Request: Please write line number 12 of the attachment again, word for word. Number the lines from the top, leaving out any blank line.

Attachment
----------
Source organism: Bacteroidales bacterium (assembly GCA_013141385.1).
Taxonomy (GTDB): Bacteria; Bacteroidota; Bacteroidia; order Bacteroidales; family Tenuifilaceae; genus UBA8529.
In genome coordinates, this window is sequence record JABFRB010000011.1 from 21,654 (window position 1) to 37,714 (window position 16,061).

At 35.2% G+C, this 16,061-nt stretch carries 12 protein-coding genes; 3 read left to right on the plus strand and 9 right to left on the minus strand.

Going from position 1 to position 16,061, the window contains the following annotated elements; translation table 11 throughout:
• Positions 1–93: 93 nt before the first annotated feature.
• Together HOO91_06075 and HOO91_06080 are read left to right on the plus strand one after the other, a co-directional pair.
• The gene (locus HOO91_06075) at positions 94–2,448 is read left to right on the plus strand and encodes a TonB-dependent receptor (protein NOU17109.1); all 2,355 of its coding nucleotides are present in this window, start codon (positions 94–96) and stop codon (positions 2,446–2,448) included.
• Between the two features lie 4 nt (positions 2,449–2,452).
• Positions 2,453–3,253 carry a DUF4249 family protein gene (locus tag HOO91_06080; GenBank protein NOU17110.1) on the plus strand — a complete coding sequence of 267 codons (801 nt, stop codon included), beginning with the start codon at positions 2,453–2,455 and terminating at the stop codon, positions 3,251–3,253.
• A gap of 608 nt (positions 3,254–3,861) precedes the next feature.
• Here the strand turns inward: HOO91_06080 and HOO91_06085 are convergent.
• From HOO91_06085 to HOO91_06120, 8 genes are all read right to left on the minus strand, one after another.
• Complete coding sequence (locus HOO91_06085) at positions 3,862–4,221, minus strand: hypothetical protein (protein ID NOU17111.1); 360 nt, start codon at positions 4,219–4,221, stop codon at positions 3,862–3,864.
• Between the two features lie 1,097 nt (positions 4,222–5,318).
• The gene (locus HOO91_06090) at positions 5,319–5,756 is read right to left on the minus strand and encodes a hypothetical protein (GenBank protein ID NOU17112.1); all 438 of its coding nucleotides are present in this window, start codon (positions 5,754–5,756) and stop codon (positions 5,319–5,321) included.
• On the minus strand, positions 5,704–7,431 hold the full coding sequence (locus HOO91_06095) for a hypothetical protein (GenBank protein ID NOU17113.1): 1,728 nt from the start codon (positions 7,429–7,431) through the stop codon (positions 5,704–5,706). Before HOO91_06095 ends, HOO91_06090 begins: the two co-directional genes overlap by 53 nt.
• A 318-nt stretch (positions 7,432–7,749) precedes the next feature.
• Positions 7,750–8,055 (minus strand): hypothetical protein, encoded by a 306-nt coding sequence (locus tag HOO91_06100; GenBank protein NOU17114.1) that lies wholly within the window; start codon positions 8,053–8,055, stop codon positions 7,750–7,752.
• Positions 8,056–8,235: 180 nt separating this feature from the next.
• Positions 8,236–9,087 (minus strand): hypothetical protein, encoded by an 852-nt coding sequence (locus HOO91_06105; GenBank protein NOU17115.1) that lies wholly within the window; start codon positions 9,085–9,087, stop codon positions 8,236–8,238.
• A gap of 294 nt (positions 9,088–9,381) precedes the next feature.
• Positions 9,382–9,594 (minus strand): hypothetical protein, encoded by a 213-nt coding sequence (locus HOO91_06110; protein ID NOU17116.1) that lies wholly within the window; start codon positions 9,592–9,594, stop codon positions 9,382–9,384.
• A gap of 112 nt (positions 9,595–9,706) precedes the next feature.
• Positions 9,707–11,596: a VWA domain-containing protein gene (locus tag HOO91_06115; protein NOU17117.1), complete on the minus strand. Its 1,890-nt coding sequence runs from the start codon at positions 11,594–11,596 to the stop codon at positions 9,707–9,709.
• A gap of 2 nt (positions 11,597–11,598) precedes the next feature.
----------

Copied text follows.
• Here the strand turns inward: HOO91_06080 and HOO91_06085 are convergent.